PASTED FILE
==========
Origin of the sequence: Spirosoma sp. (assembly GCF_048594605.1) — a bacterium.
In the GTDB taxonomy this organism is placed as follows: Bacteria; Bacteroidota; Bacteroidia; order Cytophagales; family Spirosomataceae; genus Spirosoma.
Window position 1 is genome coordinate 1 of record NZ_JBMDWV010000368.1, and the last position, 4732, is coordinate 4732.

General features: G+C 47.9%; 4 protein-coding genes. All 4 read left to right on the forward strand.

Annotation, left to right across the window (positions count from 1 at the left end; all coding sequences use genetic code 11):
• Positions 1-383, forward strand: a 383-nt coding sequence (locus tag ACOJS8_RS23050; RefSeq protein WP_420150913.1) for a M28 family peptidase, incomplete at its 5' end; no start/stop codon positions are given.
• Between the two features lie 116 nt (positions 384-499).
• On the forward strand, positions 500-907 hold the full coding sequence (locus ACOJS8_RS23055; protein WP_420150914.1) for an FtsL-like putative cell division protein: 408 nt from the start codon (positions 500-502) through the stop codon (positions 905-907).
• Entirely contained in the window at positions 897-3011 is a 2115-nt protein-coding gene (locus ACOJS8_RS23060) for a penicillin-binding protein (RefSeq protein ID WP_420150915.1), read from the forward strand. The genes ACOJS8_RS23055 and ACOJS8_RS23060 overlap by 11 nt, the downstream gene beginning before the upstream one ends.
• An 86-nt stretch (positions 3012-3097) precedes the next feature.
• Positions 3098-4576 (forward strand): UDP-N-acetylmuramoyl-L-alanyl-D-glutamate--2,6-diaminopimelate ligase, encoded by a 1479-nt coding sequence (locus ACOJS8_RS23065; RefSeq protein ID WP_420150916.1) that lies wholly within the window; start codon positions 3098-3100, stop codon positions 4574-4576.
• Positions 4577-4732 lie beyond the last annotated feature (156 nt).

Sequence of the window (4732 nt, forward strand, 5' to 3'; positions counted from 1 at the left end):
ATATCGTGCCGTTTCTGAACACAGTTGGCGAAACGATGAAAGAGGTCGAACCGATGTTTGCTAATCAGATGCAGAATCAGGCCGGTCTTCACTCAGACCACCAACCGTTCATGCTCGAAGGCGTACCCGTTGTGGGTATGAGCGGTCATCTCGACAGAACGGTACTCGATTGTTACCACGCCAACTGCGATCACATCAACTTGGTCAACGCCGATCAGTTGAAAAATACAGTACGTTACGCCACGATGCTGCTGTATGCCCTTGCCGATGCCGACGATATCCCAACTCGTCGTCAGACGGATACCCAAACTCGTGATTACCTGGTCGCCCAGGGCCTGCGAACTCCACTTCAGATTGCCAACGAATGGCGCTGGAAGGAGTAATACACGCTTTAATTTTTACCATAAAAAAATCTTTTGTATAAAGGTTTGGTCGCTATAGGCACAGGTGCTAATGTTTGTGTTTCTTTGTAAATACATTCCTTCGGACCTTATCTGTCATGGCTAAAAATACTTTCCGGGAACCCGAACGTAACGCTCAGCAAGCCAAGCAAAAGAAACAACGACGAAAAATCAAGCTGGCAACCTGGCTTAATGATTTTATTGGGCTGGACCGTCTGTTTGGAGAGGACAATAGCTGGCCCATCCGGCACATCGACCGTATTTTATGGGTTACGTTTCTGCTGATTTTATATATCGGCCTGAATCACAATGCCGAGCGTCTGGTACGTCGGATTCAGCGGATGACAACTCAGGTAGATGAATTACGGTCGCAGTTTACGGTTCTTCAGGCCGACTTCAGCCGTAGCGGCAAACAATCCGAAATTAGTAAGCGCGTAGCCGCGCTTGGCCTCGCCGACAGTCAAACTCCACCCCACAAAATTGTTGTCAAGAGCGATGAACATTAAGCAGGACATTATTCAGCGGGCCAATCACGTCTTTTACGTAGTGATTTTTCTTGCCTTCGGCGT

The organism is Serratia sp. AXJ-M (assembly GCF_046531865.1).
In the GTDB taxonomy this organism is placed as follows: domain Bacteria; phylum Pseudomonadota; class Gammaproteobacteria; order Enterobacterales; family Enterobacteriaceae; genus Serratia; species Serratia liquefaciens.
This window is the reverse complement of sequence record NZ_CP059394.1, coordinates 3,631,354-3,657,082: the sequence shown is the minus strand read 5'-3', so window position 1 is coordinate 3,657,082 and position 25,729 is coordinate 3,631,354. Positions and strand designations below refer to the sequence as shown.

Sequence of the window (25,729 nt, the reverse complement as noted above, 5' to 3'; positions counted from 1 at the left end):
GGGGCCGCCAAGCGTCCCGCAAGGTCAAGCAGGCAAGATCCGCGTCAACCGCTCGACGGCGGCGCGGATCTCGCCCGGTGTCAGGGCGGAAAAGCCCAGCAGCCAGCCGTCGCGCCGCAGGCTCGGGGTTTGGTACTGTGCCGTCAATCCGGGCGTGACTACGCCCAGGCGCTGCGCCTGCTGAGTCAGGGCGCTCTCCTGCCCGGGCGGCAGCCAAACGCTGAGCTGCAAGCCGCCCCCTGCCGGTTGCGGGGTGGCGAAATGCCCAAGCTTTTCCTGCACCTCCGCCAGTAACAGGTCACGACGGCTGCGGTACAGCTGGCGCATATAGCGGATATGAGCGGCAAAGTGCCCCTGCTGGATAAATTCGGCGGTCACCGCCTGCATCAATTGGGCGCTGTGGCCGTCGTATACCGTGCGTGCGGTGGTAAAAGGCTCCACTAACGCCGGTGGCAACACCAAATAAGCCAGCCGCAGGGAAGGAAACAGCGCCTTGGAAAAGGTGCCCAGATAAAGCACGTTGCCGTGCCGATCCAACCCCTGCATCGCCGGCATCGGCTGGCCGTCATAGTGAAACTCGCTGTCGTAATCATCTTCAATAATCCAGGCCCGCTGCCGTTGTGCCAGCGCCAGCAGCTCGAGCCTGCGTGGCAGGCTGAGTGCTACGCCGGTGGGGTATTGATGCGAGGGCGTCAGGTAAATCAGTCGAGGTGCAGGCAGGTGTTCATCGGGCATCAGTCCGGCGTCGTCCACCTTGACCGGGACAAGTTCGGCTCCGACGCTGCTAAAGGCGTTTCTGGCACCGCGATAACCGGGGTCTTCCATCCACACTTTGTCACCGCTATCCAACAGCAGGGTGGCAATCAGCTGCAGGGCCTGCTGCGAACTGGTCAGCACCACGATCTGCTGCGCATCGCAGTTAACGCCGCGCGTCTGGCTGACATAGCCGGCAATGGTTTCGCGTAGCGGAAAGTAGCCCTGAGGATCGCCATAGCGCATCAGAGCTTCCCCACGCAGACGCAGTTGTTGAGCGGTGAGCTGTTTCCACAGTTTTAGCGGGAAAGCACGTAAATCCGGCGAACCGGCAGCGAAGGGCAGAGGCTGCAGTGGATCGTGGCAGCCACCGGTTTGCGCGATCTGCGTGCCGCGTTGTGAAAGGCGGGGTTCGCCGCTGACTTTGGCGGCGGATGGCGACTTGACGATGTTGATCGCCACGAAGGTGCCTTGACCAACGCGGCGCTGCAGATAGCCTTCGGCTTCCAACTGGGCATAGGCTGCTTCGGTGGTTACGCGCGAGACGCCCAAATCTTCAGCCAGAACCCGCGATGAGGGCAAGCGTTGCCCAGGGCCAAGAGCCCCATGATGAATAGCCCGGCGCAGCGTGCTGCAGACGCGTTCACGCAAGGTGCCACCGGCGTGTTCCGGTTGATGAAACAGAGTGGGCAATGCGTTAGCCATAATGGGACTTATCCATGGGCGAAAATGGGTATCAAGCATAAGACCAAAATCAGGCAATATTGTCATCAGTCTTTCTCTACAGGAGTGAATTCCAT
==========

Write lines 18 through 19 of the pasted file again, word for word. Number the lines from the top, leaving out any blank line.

Sequence of the window (25,729 nt, the reverse complement as noted above, 5' to 3'; positions counted from 1 at the left end):
GGGGCCGCCAAGCGTCCCGCAAGGTCAAGCAGGCAAGATCCGCGTCAACCGCTCGACGGCGGCGCGGATCTCGCCCGGTGTCAGGGCGGAAAAGCCCAGCAGCCAGCCGTCGCGCCGCAGGCTCGGGGTTTGGTACTGTGCCGTCAATCCGGGCGTGACTACGCCCAGGCGCTGCGCCTGCTGAGTCAGGGCGCTCTCCTGCCCGGGCGGCAGCCAAACGCTGAGCTGCAAGCCGCCCCCTGCCGGTTGCGGGGTGGCGAAATGCCCAAGCTTTTCCTGCACCTCCGCCAGTAACAGGTCACGACGGCTGCGGTACAGCTGGCGCATATAGCGGATATGAGCGGCAAAGTGCCCCTGCTGGATAAATTCGGCGGTCACCGCCTGCATCAATTGGGCGCTGTGGCCGTCGTATACCGTGCGTGCGGTGGTAAAAGGCTCCACTAACGCCGGTGGCAACACCAAATAAGCCAGCCGCAGGGAAGGAAACAGCGCCTTGGAAAAGGTGCCCAGATAAAGCACGTTGCCGTGCCGATCCAACCCCTGCATCGCCGGCATCGGCTGGCCGTCATAGTGAAACTCGCTGTCGTAATCATCTTCAATAATCCAGGCCCGCTGCCGTTGTGCCAGCGCCAGCAGCTCGAGCCTGCGTGGCAGGCTGAGTGCTACGCCGGTGGGGTATTGATGCGAGGGCGTCAGGTAAATCAGTCGAGGTGCAGGCAGGTGTTCATCGGGCATCAGTCCGGCGTCGTCCACCTTGACCGGGACAAGTTCGGCTCCGACGCTGCTAAAGGCGTTTCTGGCACCGCGATAACCGGGGTCTTCCATCCACACTTTGTCACCGCTATCCAACAGCAGGGTGGCAATCAGCTGCAGGGCCTGCTGCGAACTGGTCAGCACCACGATCTGCTGCGCATCGCAGTTAACGCCGCGCGTCTGGCTGACATAGCCGGCAATGGTTTCGCGTAGCGGAAAGTAGCCCTGAGGATCGCCATAGCGCATCAGAGCTTCCCCACGCAGACGCAGTTGTTGAGCGGTGAGCTGTTTCCACAGTTTTAGCGGGAAAGCACGTAAATCCGGCGAACCGGCAGCGAAGGGCAGAGGCTGCAGTGGATCGTGGCAGCCACCGGTTTGCGCGATCTGCGTGCCGCGTTGTGAAAGGCGGGGTTCGCCGCTGACTTTGGCGGCGGATGGCGACTTGACGATGTTGATCGCCACGAAGGTGCCTTGACCAACGCGGCGCTGCAGATAGCCTTCGGCTTCCAACTGGGCATAGGCTGCTTCGGTGGTTACGCGCGAGACGCCCAAATCTTCAGCCAGAACCCGCGATGAGGGCAAGCGTTGCCCAGGGCCAAGAGCCCCATGATGAATAGCCCGGCGCAGCGTGCTGCAGACGCGTTCACGCAAGGTGCCACCGGCGTGTTCCGGTTGATGAAACAGAGTGGGCAATGCGTTAGCCATAATGGGACTTATCCATGGGCGAAAATGGGTATCAAGCATAAGACCAAAATCAGGCAATATTGTCATCAGTCTTTCTCTACAGGAGTGAATTCCAT